The whole world of music was there beneath
your dancing fingers and your flying feet.
I heard tubas, trombones, foghorns, bells and flutes,
whale songs, birdcalls, clarinets and lutes.
Bassoons, sackbuts, wolves howling at the moon;
The plaintive cries of oboe, owl and loon.
The diapason rumblings deep to deep
were the sighings of subterranean giants lost in sleep.
Then far above the grave-deep decibels
the tiny tintinnabulation of the bells.
I heard from the pipes the sonorous
singing of the stars– the stupendous
sound of planets winding on their way,
and angels’ boisterous trumpets poised to play.
Back to back from tremendous dissonance
surged a messianic magnificence
that gathered up the dark tumultuous tones
and bound them each together all as one.
And then the great Musician fathered forth.
He gathered up your talent and your youth,
and shook them out to show the world,
How your amazing music, bright and bold,
transposed beauty into Truth, and revealed
the intimate, fearful magnitude,
and all-majestic tenderness of God.
Messiaen, was it ?
Ahh! Someone read the poem close enough to see the pun. Lines 15 and 16 actually have two puns–the other refers to the piece by Bach
Bach didn’t usually employ dissonance as he saw it against the perfect order of God.Who was it, then ? I didn`t hear anything but Messiaen in that poem.
Line 15 the word ‘back’ is a pun referring to the fact that the organist played a Bach piece in the recital and l. 16 ‘messianic’ is a pun referring to Messiaen.You clearly didn’t see that, but picked up the ‘dissonance’ and realized there was messiaen on the program.
well, i`m not that clever, I just read the poem and heard Messiaen, (in Notre Dame, Paris) one of my favourite composers.Who wrote the weird poem, anyway ?
Ah. Well, I don`t know who implied it was weird, but it is very very good. And I recommend Messiaen to any good faithful Catholic. All life is there.
I don’t actually mind if it is called ‘weird’ if by ‘weird’ one is making an objective observation. Some of the organ music itself was weird and otherworldly and I was trying to capture that mood.However if by ‘weird’ one is just expressing dislike for the poem that’s okay too, but more polite terminology could be used…:-)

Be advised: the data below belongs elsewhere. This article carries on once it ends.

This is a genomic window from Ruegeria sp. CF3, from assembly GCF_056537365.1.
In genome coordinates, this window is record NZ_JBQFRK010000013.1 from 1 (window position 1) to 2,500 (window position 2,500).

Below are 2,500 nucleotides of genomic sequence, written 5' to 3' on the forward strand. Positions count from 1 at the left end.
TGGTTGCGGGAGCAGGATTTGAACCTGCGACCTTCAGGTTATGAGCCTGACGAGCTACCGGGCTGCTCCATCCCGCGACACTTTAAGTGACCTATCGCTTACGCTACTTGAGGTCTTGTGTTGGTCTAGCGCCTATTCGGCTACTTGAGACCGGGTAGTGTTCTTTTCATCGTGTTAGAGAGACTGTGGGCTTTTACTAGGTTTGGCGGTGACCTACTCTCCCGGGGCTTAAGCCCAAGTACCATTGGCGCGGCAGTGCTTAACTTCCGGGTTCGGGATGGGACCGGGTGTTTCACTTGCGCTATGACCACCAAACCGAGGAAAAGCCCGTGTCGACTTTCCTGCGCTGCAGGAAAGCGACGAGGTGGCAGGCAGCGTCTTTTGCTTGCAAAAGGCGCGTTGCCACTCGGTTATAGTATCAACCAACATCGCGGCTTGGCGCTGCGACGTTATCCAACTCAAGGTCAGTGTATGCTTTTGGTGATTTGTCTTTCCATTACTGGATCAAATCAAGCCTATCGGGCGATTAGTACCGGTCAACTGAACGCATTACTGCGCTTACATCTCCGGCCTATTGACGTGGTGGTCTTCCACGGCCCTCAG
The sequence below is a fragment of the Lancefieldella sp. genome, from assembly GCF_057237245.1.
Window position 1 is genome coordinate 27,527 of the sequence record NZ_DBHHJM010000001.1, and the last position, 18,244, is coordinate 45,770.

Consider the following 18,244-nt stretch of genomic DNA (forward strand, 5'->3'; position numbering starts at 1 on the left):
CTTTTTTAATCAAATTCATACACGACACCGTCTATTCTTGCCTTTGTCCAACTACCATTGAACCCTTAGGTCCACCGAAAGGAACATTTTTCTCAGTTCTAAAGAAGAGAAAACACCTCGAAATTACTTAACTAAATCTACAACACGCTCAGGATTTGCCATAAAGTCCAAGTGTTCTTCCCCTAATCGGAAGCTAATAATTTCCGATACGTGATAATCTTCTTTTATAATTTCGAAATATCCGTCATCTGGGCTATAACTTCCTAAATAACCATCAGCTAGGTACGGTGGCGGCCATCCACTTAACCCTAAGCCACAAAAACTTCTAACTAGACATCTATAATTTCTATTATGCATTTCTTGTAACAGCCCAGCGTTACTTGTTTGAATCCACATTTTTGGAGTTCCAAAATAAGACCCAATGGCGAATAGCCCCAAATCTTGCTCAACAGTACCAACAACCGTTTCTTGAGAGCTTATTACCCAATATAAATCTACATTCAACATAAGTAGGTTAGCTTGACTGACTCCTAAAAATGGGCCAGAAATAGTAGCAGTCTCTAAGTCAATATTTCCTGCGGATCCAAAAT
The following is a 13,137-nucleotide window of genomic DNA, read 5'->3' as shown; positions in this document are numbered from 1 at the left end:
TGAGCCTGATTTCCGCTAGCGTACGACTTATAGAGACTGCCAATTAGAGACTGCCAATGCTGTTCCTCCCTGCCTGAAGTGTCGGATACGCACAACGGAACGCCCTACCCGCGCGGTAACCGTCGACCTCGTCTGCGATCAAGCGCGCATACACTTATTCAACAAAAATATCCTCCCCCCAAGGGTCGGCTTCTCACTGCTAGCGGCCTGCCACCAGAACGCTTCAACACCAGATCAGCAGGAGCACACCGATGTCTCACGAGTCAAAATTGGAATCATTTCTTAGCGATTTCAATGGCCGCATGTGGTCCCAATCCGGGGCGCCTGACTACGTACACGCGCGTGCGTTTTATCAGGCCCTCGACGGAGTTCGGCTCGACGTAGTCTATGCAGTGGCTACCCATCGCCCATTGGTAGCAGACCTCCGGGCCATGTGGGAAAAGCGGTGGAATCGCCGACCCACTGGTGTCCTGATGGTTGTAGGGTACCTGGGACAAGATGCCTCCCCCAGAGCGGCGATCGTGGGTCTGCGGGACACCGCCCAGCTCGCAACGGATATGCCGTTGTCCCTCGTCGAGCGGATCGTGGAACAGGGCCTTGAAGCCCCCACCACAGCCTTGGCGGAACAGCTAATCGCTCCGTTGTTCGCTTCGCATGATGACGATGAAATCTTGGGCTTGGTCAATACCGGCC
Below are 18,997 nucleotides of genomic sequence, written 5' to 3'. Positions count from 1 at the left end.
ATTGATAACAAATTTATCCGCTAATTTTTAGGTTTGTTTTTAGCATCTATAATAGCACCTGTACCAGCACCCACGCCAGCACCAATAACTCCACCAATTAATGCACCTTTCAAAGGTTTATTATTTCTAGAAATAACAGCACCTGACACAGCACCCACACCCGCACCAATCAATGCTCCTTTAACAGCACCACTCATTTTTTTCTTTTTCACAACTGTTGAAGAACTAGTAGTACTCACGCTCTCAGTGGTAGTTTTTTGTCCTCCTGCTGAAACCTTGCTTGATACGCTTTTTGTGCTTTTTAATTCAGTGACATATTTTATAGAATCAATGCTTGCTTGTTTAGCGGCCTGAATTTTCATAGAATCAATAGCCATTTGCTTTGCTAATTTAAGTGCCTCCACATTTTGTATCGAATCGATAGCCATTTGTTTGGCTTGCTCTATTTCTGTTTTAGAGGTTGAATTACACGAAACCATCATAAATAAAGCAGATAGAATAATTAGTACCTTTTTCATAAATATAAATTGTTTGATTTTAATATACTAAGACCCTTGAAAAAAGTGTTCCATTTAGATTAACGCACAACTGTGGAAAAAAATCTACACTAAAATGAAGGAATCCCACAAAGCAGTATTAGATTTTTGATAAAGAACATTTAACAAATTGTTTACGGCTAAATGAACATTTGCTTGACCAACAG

OK, OK, but for us dimwits, who the heck is “Adam”–the original or a contemporary?? I read this poem at 4 a.m. EST and was tempted to ask the question then, but KNEW I would be considered a dimwit.Signed, Just your ordinary reader
Adam Pajan is a young organist from our church who played his senior recital at Furman University last week.
Me thinks you like alliteration. I don’t usually like poetry, even though I’m reading the biography of Edna St. Vincent Millay at the moment, but I do like this poem.I can hear Father L. after reading the above, “Well, whoopie ding!”
I kept thinking these last 2 days that I’d read this decades ago, and late today was able to deconflate “Organ Recital” from “High Flight.”
The poem ain’t weird. It’s unusual. I simply thought ‘Adam’ was THE Adam, and that the poem used some overheard organ recital to evoke the original creation of man, that is, Adam. And I still read it as such.Loved these stanzas:The diapason rumblings deep to deep were the sighings of subterranean giants lost in sleep.Then far above the grave-deep decibelsthe tiny tintinnabulation of the bells.I heard from the pipes the sonorous singing of the stars– the stupendoussound of planets winding on their way,and angels’ boisterous trumpets poised to play.
I didn’t know ‘high flight’. A google search produced it. Nice!